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Book Reveals Charlie Chaplin’s Never Made Masterpiece

Book Reveals Charlie Chaplin’s Never Made MasterpieceBook Reveals Charlie Chaplin’s Never Made Masterpiece

A large crate tucked away in a musky storage room reveals a treasure: a pair of meticulously crafted wings covered with swan feathers made for a final film Charlie Chaplin never completed.

The seminal filmmaker had the surprisingly heavy contraptions made for his daughter Victoria, whom he envisioned in the role of “The Freak” - a winged girl who brings hope to humanity, but also exposes its deepest flaws.

“It seemed to me to be a very beautiful fairytale. Something that maybe only a man of his age can imagine, can dream. A very charming dream,” Chaplin’s now 69-year-old son Michael told AFP.

Comic  genius Charlie Chaplin, whose iconic films like “The Kid”, “Modern Times”, “The Great Dictator” and “City Lights” are admired and loved the world over, was planning something very different for what he intended to be his last picture.

A book published this week in Switzerland, where Chaplin spent the last 24 years of his life, for the first time gives a full account of the unfulfilled project.

Swiss author Pierre Smolik says he was able to consult archives containing hundreds of pages of Chaplin’s notes detailing the evolution of the project, two scripts, dialogues and a synopsis, as well as pictures that together give a picture of what his final film may have looked like if he had finished it.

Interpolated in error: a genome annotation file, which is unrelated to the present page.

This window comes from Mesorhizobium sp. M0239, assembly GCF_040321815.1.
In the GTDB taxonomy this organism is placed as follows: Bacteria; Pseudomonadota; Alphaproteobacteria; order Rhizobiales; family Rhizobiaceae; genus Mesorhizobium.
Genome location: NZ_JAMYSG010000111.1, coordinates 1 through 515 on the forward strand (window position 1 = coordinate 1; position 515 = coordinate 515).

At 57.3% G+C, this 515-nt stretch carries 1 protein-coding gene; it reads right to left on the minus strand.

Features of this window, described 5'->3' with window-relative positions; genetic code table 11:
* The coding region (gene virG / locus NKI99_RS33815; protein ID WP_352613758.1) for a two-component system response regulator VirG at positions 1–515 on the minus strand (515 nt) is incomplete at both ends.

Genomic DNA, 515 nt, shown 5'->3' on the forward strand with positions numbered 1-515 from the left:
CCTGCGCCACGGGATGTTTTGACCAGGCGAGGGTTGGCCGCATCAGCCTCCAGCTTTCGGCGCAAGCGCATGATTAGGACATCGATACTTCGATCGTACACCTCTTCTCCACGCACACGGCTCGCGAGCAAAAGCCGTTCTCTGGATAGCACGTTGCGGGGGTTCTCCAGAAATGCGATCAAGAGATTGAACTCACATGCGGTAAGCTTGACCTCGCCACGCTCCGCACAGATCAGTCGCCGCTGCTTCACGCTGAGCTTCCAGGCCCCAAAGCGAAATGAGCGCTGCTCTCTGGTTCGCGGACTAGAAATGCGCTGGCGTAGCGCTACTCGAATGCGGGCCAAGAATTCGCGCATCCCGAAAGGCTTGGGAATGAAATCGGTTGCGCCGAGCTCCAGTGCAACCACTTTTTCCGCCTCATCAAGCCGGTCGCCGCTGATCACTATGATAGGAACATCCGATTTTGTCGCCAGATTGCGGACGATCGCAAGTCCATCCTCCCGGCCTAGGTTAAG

After what turned out to be his last finished film, “A Countess from Hong Kong” flopped in 1967, Chaplin was distraught, but immediately dived into a new project, “The Freak”, Smolik told AFP.

He wrote the synopsis for the story in 1969, at the age of 80, and worked on the project for another two years at his sprawling, idyllic estate, Manoir De Ban, overlooking Lake Geneva.

He had the wings made, and even held a few rehearsals at a studio in Britain with his 18-year-old daughter Victoria, whom he wanted to embody the mythical lead character.

The film was meant to tell the story of a winged girl, a “freak” born to a couple of British missionaries, who one day falls onto the roof of a professor working in Chile.  He takes her in, names her Sarapha, and sees his house become a pilgrimage site for invalids who see the girl as an angel who might provide a cure.

Smolik, who grew up near Chaplin’s estate and occasionally ran into the filmmaker as a boy, says there is no single explanation why it was never completed.

“He was quite old, and his wife did not want the shoot to weigh on his health,” the author said, pointing out that Chaplin was a perfectionist who worked himself ragged on all of his films.

After Chaplin’s death in 1977, “the family generally was very protective about the script.”

That was until 2010, when Smolik, who had already written a book about Chaplin and knew the family, asked if he could take a look at the documents.

“It’s Pierre who pulled the wings out of the box again,” Michael said.

The public can soon catch a glimpse of the now yellowing feathered contraptions.  They will go on display at a new Charlie Chaplin museum opening at Manoir de Ban next April.

 

Financialtribune.com